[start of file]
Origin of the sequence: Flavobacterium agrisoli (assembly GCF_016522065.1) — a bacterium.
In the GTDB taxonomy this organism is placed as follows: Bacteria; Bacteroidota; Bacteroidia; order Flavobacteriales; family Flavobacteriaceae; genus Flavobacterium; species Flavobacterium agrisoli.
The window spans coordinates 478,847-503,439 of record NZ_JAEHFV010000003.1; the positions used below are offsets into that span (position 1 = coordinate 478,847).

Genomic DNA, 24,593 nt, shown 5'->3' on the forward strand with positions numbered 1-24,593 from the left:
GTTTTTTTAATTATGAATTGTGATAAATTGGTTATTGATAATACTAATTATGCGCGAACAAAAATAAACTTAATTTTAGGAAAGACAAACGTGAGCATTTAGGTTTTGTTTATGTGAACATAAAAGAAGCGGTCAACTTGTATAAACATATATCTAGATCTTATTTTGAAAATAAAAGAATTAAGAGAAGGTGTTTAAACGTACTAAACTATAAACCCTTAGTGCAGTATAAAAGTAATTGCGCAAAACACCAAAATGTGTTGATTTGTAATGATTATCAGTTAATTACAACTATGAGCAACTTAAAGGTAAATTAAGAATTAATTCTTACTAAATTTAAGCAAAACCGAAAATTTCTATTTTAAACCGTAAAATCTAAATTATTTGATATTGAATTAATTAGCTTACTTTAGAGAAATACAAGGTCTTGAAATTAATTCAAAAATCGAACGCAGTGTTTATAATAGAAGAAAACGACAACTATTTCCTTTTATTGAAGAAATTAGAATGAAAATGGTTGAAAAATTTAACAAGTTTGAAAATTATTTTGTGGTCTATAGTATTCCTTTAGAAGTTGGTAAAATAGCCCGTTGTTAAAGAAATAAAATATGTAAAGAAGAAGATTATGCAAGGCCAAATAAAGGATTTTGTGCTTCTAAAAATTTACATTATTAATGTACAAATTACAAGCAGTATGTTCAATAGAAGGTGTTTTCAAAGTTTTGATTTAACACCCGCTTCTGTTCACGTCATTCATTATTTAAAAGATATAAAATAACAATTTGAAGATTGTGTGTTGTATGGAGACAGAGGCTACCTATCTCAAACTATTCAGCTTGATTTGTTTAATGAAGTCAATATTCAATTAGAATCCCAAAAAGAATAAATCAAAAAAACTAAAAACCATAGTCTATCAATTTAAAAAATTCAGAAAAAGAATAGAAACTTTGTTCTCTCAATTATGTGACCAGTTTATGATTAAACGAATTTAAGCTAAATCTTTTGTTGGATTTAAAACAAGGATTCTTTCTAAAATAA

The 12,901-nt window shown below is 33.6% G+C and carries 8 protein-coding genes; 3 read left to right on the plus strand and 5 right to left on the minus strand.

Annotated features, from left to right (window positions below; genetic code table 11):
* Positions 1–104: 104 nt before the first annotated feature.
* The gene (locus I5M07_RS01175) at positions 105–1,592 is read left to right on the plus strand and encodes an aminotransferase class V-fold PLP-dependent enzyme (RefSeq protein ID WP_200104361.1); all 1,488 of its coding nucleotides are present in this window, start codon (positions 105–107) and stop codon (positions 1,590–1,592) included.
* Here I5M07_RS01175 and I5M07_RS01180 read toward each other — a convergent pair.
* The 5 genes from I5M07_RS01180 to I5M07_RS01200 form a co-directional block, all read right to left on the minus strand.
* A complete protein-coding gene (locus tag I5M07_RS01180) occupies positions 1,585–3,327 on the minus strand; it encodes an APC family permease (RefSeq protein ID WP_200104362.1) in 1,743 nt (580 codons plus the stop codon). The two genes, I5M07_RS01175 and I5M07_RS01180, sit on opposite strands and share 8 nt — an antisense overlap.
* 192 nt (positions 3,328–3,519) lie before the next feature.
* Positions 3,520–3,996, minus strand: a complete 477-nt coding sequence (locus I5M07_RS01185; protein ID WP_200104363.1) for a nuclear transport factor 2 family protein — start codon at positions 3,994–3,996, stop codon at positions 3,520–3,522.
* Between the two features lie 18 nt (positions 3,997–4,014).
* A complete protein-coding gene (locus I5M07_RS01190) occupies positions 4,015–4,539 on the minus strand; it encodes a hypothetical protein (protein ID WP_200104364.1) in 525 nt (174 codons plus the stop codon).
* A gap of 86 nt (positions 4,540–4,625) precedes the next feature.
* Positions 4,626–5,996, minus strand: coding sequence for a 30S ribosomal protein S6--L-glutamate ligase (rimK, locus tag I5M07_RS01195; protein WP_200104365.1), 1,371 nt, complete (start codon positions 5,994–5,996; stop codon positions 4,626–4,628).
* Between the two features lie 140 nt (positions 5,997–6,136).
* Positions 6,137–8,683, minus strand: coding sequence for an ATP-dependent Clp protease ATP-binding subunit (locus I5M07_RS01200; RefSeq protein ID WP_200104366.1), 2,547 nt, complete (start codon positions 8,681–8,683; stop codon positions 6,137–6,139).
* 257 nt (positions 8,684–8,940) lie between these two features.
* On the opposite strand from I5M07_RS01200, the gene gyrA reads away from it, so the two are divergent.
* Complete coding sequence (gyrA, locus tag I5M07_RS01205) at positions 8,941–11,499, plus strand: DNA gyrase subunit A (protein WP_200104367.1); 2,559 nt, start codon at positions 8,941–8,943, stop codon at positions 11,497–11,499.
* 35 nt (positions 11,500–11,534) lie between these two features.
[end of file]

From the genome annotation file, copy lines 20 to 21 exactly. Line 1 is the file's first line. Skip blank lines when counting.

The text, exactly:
* Positions 6,137–8,683, minus strand: coding sequence for an ATP-dependent Clp protease ATP-binding subunit (locus I5M07_RS01200; RefSeq protein ID WP_200104366.1), 2,547 nt, complete (start codon positions 8,681–8,683; stop codon positions 6,137–6,139).
* 257 nt (positions 8,684–8,940) lie between these two features.